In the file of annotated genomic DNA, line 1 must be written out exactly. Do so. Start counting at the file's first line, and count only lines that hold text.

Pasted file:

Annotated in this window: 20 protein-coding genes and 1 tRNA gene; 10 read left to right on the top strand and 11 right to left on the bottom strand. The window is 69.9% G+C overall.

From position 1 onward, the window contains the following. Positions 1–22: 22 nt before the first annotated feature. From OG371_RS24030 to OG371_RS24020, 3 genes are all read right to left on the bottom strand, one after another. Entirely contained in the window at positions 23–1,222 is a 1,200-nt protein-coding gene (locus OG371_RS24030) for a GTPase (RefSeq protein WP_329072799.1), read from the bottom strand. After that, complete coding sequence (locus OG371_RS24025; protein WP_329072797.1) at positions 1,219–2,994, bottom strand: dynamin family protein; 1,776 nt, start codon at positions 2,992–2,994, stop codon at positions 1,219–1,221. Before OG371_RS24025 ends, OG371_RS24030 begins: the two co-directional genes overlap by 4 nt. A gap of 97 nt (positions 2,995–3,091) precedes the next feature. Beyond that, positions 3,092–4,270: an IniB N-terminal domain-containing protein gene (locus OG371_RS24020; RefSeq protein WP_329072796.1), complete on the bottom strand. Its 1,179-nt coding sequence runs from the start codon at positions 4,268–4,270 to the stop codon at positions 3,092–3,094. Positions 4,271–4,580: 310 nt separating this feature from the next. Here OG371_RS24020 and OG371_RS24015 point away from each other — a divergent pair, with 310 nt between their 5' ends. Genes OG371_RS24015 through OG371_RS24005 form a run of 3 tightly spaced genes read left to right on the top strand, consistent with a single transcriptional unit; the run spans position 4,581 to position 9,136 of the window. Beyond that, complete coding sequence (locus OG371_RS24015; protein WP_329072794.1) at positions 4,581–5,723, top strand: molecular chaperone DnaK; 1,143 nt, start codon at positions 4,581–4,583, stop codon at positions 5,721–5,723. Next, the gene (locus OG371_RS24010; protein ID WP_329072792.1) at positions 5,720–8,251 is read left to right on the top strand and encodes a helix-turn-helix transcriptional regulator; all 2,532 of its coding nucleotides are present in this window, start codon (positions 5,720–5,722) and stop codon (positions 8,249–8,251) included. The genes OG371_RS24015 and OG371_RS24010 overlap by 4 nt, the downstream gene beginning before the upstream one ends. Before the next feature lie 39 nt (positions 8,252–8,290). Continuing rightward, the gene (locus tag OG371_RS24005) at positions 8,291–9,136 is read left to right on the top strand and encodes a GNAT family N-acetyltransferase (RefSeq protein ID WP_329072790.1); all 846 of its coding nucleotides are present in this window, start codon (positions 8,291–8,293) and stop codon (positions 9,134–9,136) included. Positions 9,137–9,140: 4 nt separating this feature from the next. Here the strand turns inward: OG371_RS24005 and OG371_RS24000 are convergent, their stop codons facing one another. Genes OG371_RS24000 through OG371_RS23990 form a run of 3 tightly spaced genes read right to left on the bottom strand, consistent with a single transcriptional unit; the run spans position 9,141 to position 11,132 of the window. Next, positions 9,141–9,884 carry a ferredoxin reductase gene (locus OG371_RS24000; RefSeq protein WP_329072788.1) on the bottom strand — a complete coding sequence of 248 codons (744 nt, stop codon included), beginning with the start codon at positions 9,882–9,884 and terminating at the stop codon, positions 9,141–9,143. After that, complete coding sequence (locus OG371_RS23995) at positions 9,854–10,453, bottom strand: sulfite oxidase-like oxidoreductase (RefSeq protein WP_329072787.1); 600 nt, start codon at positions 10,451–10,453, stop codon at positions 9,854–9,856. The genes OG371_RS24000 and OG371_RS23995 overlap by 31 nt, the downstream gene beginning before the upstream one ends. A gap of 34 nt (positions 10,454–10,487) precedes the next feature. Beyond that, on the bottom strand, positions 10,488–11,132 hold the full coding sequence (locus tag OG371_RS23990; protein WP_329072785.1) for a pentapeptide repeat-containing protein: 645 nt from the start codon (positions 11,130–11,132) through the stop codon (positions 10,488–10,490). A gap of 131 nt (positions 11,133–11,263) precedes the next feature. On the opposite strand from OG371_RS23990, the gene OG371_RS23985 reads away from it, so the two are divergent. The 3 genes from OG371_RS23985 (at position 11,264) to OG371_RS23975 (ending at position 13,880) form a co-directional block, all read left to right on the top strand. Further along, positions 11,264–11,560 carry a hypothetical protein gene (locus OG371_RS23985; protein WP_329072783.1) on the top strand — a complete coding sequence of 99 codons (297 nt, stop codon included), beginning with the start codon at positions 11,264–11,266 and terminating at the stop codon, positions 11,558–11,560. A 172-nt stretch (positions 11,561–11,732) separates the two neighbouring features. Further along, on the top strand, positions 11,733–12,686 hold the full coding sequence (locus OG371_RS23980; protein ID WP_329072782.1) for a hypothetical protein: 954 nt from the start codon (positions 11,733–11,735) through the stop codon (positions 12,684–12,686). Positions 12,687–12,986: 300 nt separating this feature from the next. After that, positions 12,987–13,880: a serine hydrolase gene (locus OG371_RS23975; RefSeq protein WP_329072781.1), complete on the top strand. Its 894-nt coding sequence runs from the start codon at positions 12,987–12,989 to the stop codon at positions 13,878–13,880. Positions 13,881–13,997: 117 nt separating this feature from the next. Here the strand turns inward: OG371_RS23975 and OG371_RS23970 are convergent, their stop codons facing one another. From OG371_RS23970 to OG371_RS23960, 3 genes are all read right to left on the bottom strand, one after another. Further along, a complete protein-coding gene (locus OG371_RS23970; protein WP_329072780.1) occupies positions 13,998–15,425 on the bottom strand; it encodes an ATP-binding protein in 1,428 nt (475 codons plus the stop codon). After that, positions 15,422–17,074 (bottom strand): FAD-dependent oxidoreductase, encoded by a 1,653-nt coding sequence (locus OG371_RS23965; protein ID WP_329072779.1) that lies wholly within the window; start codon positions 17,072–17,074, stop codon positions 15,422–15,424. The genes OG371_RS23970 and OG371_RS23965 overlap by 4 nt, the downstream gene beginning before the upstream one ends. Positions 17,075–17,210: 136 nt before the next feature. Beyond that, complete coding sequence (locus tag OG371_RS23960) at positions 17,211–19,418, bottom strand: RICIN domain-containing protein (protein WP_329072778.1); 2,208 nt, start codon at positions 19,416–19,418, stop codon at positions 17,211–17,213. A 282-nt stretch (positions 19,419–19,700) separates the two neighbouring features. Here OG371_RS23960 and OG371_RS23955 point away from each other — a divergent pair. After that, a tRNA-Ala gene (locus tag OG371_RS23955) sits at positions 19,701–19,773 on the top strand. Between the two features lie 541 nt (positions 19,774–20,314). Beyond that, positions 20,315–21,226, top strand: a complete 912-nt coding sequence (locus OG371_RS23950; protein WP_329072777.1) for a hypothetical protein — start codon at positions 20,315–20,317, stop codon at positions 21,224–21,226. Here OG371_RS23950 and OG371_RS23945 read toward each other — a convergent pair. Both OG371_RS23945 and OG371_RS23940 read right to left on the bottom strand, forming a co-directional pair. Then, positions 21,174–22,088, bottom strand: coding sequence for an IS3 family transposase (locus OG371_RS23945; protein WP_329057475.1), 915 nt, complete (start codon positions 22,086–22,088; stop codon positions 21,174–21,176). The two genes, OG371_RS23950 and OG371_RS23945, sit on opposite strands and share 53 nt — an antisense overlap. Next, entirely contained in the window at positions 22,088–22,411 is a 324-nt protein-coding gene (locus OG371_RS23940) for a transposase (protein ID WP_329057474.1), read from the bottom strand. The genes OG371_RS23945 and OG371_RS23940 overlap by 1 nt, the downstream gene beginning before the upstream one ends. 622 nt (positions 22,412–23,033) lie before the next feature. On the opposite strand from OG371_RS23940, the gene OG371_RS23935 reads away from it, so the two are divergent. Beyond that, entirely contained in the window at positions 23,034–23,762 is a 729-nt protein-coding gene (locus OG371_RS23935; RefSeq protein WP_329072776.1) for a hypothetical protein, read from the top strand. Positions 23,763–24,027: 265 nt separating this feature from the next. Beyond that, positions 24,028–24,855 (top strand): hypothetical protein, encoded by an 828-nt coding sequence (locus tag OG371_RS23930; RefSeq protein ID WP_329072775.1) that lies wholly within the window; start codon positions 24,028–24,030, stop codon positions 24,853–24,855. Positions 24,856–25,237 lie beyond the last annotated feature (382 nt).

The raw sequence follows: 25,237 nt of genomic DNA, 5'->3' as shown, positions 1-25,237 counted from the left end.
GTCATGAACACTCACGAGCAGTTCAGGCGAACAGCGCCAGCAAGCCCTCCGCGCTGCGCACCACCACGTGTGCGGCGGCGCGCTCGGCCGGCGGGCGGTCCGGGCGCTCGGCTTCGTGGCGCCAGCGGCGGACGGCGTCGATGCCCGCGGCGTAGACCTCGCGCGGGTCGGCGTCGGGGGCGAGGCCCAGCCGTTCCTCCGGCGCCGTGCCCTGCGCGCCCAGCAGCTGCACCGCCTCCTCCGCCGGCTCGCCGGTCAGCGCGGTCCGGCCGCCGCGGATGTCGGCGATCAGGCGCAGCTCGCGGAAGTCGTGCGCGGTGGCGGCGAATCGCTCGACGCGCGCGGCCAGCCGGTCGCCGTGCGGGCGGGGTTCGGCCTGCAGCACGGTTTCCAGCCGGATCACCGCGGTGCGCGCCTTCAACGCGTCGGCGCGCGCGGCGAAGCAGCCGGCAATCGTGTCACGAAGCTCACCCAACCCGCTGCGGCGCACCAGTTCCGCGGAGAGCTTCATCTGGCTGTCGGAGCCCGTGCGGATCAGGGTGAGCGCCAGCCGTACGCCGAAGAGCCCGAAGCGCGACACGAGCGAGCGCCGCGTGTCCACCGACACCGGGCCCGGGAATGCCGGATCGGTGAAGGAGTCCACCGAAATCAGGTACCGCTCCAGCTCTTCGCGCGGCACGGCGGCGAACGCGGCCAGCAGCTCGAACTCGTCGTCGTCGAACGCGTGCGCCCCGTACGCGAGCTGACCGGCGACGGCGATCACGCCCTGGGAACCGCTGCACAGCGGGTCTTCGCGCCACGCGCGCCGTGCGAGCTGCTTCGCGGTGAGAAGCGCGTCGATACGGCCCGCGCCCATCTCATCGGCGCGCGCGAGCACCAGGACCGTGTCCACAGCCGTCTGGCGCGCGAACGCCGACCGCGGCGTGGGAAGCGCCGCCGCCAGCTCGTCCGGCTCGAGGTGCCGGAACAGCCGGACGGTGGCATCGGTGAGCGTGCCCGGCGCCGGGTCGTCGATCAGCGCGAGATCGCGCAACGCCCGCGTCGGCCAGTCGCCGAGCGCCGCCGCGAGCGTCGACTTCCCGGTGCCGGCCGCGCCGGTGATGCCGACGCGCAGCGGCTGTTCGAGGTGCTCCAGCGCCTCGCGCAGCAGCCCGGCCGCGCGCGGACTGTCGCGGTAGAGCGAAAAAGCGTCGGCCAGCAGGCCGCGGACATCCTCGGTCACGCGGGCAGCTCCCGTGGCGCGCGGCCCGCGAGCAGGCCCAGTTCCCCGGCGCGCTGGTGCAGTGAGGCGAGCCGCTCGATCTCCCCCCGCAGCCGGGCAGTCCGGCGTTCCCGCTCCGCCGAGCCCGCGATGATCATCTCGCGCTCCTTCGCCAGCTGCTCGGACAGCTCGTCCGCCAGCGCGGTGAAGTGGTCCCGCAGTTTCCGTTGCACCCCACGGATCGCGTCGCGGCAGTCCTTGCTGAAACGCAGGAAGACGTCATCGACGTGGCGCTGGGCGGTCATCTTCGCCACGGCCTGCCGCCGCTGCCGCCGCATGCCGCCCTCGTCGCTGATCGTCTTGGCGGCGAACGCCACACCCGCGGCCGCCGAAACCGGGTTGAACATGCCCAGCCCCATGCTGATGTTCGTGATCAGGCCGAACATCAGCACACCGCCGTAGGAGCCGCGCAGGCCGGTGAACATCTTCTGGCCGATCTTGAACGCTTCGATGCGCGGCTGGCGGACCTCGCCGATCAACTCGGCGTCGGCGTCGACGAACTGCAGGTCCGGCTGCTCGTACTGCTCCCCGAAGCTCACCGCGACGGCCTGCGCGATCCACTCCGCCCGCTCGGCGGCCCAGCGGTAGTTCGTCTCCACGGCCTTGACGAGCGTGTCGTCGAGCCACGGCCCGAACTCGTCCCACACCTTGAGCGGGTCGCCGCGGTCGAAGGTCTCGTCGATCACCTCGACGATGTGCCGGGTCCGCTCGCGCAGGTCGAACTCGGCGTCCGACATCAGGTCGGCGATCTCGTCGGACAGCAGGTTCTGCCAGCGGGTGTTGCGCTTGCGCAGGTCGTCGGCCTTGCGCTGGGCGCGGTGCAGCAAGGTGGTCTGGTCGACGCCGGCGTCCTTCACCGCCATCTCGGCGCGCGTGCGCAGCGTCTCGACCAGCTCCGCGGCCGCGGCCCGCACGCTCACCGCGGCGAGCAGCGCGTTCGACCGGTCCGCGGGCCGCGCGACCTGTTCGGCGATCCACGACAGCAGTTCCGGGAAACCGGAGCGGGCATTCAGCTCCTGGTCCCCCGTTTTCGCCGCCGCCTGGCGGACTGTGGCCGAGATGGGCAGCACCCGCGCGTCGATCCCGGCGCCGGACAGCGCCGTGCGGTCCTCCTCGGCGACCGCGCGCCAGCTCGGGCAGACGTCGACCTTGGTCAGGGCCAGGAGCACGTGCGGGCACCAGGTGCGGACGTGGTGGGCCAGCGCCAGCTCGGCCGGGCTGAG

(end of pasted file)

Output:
Annotated in this window: 20 protein-coding genes and 1 tRNA gene; 10 read left to right on the top strand and 11 right to left on the bottom strand. The window is 69.9% G+C overall.